Chinese New Year is just around the corner, and I’m sure many of you would have already started the annual spring cleaning. Just before the celebrations start, Most Chinese households will engage in this time-honored tradition to spring clean the whole house exhaustively. Aside from having a cleaner house to entertain guests, it is also a means of ‘sweeping out the bad luck’ for the new year. It is also a great opportunity to declutter and get rid of things that you don’t need. However, in most cases, the decluttering is not through, as many things end up being hidden in the storeroom until the guests leave. The clutter gets reintroduced to your house until the next round of spring cleaning.
This is a shame because experts from the Princeton University Neuroscience Institute have found that clutter inflicts a very real psychological burden on people. In addition, having a lot of clutter around the house makes your home environment less enjoyable, makes it harder to complete tasks, leads to overeating as disorganization creates will power reducing stress, will cost you money, and make you feel more tired.
However, there may be things that you seem to want to keep at all cost, cluttering up your home. Ever wondered why you think this way? Read on to find out.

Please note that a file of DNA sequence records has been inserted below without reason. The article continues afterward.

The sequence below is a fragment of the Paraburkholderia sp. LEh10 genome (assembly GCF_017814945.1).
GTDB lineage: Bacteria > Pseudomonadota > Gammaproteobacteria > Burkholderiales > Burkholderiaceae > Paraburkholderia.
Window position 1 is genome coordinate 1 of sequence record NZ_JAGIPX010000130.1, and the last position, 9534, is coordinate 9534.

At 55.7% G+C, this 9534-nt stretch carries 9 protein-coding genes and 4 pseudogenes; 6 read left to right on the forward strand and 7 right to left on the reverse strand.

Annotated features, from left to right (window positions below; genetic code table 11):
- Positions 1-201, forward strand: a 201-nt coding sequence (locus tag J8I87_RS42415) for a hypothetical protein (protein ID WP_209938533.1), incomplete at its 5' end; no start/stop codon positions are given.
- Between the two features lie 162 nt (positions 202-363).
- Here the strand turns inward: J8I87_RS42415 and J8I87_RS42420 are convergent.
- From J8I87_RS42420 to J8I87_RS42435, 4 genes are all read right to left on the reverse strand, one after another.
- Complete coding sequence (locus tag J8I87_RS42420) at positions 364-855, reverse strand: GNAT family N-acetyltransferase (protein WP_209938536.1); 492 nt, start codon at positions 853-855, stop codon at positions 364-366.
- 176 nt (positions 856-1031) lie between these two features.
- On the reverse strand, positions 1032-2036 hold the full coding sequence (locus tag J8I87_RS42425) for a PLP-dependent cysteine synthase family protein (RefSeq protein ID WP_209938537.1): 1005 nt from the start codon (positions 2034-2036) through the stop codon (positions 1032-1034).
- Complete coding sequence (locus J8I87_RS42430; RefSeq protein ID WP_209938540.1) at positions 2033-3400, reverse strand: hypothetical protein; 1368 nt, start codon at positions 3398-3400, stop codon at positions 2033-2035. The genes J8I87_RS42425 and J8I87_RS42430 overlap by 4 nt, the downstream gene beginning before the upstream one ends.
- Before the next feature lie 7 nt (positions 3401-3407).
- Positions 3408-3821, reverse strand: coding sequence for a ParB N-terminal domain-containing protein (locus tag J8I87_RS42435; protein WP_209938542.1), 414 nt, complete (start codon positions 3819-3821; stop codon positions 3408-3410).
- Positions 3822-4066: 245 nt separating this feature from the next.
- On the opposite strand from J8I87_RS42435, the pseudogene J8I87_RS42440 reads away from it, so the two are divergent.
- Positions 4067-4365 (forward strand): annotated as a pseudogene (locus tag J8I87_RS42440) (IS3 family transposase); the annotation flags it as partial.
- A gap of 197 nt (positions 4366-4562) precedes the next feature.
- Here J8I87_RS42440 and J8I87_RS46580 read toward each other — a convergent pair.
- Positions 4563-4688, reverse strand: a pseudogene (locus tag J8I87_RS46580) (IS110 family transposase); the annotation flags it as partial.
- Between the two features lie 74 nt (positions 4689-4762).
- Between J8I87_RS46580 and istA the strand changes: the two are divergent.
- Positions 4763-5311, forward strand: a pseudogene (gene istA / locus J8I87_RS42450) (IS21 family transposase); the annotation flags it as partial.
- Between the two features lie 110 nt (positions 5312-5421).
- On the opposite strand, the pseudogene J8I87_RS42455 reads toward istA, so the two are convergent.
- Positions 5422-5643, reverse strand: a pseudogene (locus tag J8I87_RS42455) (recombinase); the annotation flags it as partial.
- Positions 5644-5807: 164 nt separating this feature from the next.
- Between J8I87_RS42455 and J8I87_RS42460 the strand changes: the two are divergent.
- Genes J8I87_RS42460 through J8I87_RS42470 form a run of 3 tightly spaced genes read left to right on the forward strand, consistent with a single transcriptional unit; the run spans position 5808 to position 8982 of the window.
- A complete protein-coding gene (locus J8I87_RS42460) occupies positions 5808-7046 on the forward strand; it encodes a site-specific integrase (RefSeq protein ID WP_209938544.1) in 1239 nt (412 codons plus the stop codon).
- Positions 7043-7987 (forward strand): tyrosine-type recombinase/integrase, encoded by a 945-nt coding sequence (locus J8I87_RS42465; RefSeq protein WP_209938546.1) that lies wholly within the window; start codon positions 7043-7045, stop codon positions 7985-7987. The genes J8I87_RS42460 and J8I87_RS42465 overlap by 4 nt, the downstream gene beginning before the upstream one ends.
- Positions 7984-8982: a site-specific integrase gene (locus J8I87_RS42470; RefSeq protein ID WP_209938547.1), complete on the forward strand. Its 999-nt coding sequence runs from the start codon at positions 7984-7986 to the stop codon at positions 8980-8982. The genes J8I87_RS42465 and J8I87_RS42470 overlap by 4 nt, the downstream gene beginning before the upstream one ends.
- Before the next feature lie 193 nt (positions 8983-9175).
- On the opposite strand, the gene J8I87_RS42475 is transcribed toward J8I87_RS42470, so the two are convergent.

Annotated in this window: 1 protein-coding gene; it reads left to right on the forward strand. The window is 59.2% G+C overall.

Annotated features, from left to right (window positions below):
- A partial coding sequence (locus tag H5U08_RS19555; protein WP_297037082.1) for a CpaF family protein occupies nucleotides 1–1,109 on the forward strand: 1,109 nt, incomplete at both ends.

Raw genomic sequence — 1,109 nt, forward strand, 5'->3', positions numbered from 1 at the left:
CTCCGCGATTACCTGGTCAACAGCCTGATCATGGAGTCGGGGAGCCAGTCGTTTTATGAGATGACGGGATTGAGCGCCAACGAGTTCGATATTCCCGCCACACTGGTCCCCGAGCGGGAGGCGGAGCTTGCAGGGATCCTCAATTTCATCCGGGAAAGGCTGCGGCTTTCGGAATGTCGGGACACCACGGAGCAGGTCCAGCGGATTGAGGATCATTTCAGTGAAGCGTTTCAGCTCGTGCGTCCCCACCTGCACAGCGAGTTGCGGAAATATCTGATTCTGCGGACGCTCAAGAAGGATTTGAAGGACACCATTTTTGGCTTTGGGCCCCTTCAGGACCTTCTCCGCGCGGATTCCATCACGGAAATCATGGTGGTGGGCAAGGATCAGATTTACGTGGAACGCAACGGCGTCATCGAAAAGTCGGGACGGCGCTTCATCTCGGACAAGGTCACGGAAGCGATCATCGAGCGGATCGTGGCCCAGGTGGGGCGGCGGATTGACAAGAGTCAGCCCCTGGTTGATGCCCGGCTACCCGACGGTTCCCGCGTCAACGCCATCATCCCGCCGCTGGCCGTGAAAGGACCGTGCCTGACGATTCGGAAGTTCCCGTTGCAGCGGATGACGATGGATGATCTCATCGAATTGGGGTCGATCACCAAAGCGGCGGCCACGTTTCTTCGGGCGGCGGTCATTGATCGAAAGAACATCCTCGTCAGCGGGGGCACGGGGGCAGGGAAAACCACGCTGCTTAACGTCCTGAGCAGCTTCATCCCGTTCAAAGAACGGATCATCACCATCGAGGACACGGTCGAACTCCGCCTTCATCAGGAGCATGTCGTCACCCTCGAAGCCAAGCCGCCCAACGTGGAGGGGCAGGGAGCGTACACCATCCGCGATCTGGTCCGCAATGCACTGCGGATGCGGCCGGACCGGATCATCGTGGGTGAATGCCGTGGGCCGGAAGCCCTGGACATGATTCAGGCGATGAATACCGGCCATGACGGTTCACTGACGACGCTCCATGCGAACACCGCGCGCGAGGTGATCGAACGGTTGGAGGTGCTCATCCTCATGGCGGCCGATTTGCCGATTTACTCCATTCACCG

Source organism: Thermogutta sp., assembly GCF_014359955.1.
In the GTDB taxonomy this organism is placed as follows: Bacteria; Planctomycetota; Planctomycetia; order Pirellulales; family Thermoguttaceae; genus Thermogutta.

(*We are not advocating that you throw all your stuff away, but mindfully curate and organize your things and get rid of harmful clutter.)
These Things Are Linked to Your Self-Worth
There will be always that item you resolve to throw away during spring cleaning but somehow or another, you find a reason to keep it. This is probably because that item is linked to your entirety and self. A 2011 study published in the Journal of Consumer Psychology shows that we view these items as part of our self-worth and identity in those things instead of being a possession.
Self-worth can be measured in many different areas. One’s worth could be based on their looks, while for others it may be being accepted. If you value success, you will probably face struggles removing items that signify your past accomplishments, as throwing away may make you feel less accomplished. It could be your very first expensive watch that no longer works; the transcript of your first deal; or a stack of old research reports. These items serve as a tangible reminder of your success yet they no longer serve a purpose.
If your self-worth is based on your relationship with others, you may realize that you will almost never ever throw away gifts from other people. Throwing away an old tattered shoe given by your childhood friends may make you feel that you are throwing a part of the friendship away. Donating old clothes that will never fit again can make you feel that you are not grateful to your grandma. These items although, can never be functional again will symbolize someone that is loved and blessed.
This goes both ways as well. An item can be linked to something that is detrimental to your self-worth. It could be a gift from someone that was abusive to you but you hold on to it for some reason. However, holding on to things like this is obviously not good for you.